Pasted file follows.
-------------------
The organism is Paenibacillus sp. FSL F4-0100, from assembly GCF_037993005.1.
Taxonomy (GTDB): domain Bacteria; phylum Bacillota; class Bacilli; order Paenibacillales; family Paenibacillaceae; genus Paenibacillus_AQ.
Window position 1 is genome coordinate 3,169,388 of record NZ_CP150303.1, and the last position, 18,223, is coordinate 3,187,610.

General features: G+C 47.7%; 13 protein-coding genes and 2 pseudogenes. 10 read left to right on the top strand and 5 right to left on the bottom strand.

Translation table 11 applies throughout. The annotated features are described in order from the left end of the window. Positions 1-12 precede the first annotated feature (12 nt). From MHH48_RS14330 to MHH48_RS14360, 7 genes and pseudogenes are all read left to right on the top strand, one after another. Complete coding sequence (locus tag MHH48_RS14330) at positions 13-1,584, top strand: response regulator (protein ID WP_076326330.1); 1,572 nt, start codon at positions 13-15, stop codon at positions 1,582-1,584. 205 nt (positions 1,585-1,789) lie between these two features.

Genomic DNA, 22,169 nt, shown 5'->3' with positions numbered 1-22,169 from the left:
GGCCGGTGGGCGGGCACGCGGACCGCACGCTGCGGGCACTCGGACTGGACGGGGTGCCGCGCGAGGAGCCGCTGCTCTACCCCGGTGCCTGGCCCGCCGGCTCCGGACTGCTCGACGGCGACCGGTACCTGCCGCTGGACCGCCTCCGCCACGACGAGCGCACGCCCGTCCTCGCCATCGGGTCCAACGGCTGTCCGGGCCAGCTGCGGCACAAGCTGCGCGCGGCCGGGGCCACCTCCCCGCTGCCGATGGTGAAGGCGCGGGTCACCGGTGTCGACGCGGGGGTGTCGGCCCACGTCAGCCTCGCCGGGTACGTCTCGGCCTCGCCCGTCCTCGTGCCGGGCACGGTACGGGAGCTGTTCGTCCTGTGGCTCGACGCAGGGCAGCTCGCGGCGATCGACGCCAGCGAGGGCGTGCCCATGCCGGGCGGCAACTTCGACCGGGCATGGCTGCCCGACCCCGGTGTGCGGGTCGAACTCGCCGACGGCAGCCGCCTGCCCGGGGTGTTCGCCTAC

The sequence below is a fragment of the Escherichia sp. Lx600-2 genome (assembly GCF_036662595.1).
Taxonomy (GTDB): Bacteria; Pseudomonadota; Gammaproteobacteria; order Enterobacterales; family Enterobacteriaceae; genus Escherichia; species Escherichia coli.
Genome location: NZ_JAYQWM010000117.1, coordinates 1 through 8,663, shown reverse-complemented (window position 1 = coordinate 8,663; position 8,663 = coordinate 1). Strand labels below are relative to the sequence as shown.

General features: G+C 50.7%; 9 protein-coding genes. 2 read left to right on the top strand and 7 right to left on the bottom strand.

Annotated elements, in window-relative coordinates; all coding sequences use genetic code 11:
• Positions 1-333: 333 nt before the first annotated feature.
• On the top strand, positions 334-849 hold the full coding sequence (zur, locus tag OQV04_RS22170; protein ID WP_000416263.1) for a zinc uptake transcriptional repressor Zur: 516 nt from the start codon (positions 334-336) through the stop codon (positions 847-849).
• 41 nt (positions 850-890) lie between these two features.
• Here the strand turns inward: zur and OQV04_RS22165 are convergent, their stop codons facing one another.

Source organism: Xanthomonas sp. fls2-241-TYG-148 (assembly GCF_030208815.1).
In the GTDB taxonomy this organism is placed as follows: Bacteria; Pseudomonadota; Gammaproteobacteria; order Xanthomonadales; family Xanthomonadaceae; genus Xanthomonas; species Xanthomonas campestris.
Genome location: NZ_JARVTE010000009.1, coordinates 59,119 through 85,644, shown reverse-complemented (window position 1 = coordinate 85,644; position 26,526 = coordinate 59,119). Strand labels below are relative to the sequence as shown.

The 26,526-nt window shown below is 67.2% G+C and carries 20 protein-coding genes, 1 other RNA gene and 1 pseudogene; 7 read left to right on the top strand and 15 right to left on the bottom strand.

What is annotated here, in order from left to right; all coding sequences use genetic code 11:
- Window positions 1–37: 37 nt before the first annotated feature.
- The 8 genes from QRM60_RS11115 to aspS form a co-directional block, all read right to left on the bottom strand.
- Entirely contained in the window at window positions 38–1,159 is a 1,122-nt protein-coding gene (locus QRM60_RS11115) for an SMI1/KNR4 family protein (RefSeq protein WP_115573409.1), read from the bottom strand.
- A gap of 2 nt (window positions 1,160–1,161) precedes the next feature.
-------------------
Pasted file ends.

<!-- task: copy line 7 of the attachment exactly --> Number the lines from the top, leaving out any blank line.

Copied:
GGCCGGTGGGCGGGCACGCGGACCGCACGCTGCGGGCACTCGGACTGGACGGGGTGCCGCGCGAGGAGCCGCTGCTCTACCCCGGTGCCTGGCCCGCCGGCTCCGGACTGCTCGACGGCGACCGGTACCTGCCGCTGGACCGCCTCCGCCACGACGAGCGCACGCCCGTCCTCGCCATCGGGTCCAACGGCTGTCCGGGCCAGCTGCGGCACAAGCTGCGCGCGGCCGGGGCCACCTCCCCGCTGCCGATGGTGAAGGCGCGGGTCACCGGTGTCGACGCGGGGGTGTCGGCCCACGTCAGCCTCGCCGGGTACGTCTCGGCCTCGCCCGTCCTCGTGCCGGGCACGGTACGGGAGCTGTTCGTCCTGTGGCTCGACGCAGGGCAGCTCGCGGCGATCGACGCCAGCGAGGGCGTGCCCATGCCGGGCGGCAACTTCGACCGGGCATGGCTGCCCGACCCCGGTGTGCGGGTCGAACTCGCCGACGGCAGCCGCCTGCCCGGGGTGTTCGCCTAC